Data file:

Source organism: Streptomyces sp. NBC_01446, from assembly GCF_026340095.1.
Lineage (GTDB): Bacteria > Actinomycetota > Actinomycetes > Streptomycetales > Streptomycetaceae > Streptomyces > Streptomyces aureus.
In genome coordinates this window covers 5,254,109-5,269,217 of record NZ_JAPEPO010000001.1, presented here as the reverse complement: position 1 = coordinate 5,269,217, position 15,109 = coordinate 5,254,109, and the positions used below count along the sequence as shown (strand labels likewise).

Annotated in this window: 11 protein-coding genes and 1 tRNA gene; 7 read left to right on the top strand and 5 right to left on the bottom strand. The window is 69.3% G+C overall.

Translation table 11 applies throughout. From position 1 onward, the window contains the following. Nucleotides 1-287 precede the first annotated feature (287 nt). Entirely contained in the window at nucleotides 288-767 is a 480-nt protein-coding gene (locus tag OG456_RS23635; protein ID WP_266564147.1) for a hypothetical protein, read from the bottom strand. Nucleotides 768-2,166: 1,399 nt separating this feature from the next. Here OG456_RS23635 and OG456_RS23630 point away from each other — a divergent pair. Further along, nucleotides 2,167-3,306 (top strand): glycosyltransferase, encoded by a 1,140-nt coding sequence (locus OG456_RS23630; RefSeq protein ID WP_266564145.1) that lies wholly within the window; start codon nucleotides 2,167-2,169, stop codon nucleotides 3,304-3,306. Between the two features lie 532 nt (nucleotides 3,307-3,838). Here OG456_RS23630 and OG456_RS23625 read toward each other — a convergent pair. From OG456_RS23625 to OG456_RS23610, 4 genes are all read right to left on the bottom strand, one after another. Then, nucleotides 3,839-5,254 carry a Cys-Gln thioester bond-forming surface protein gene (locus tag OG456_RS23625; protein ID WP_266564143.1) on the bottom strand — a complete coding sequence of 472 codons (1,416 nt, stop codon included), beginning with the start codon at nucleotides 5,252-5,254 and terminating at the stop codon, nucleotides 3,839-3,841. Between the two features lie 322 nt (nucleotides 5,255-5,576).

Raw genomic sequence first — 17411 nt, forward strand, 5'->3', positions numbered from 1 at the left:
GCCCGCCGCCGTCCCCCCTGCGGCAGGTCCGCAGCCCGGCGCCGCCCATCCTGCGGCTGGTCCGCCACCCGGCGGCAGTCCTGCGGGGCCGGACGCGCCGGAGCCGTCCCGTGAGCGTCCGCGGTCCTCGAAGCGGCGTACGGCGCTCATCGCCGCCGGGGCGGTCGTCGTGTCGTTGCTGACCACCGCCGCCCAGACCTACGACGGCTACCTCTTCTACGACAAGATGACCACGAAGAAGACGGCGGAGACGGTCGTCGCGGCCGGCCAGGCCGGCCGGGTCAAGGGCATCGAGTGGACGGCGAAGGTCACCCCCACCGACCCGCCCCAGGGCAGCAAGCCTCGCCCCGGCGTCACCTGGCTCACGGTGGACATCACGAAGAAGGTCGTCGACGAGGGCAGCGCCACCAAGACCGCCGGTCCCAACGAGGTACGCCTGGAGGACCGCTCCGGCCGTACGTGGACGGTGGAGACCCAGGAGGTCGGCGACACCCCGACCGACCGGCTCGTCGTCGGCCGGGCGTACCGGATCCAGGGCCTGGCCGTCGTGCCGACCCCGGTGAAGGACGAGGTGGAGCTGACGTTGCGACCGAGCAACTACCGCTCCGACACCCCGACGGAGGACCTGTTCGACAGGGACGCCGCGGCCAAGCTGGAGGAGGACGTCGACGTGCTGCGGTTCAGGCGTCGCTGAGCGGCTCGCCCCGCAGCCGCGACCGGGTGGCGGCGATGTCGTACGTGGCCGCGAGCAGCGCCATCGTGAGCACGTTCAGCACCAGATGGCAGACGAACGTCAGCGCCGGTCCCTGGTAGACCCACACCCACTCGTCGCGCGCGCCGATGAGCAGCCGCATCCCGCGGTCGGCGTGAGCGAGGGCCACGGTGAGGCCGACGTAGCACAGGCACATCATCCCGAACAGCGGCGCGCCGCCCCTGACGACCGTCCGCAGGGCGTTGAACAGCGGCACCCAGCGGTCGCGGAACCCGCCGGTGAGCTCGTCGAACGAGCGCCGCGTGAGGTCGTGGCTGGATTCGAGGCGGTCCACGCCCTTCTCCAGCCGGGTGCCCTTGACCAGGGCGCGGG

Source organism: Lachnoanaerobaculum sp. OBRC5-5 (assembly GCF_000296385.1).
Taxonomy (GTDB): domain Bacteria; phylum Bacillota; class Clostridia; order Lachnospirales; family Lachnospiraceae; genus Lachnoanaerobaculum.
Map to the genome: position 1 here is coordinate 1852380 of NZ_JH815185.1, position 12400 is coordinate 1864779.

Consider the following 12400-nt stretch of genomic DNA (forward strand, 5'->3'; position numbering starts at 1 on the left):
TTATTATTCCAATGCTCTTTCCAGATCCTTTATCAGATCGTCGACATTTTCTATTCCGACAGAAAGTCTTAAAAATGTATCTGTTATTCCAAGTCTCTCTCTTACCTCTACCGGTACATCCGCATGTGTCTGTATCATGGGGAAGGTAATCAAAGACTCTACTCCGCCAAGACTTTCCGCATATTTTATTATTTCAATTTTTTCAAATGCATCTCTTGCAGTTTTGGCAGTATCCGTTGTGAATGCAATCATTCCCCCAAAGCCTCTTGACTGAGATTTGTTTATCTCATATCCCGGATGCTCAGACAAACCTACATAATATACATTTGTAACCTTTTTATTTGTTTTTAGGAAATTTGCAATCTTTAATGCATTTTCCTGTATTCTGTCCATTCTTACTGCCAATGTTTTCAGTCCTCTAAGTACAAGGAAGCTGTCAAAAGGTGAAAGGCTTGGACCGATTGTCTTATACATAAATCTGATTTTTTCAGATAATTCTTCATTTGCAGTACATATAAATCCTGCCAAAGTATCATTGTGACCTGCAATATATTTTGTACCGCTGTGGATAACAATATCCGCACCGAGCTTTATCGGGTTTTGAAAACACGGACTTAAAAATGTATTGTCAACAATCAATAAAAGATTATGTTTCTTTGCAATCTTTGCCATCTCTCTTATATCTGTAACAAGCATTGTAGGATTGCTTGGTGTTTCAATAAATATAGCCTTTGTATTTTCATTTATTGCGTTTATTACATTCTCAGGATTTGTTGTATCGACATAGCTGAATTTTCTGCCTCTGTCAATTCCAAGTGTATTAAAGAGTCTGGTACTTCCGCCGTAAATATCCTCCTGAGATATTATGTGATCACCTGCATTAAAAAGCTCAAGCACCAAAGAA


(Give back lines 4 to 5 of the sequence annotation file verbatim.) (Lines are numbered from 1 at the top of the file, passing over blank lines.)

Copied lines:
Annotated in this window: 11 protein-coding genes and 1 tRNA gene; 7 read left to right on the top strand and 5 right to left on the bottom strand. The window is 69.3% G+C overall.

Translation table 11 applies throughout. From position 1 onward, the window contains the following. Nucleotides 1-287 precede the first annotated feature (287 nt). Entirely contained in the window at nucleotides 288-767 is a 480-nt protein-coding gene (locus tag OG456_RS23635; protein ID WP_266564147.1) for a hypothetical protein, read from the bottom strand. Nucleotides 768-2,166: 1,399 nt separating this feature from the next. Here OG456_RS23635 and OG456_RS23630 point away from each other — a divergent pair. Further along, nucleotides 2,167-3,306 (top strand): glycosyltransferase, encoded by a 1,140-nt coding sequence (locus OG456_RS23630; RefSeq protein ID WP_266564145.1) that lies wholly within the window; start codon nucleotides 2,167-2,169, stop codon nucleotides 3,304-3,306. Between the two features lie 532 nt (nucleotides 3,307-3,838). Here OG456_RS23630 and OG456_RS23625 read toward each other — a convergent pair. From OG456_RS23625 to OG456_RS23610, 4 genes are all read right to left on the bottom strand, one after another. Then, nucleotides 3,839-5,254 carry a Cys-Gln thioester bond-forming surface protein gene (locus tag OG456_RS23625; protein ID WP_266564143.1) on the bottom strand — a complete coding sequence of 472 codons (1,416 nt, stop codon included), beginning with the start codon at nucleotides 5,252-5,254 and terminating at the stop codon, nucleotides 3,839-3,841. Between the two features lie 322 nt (nucleotides 5,255-5,576).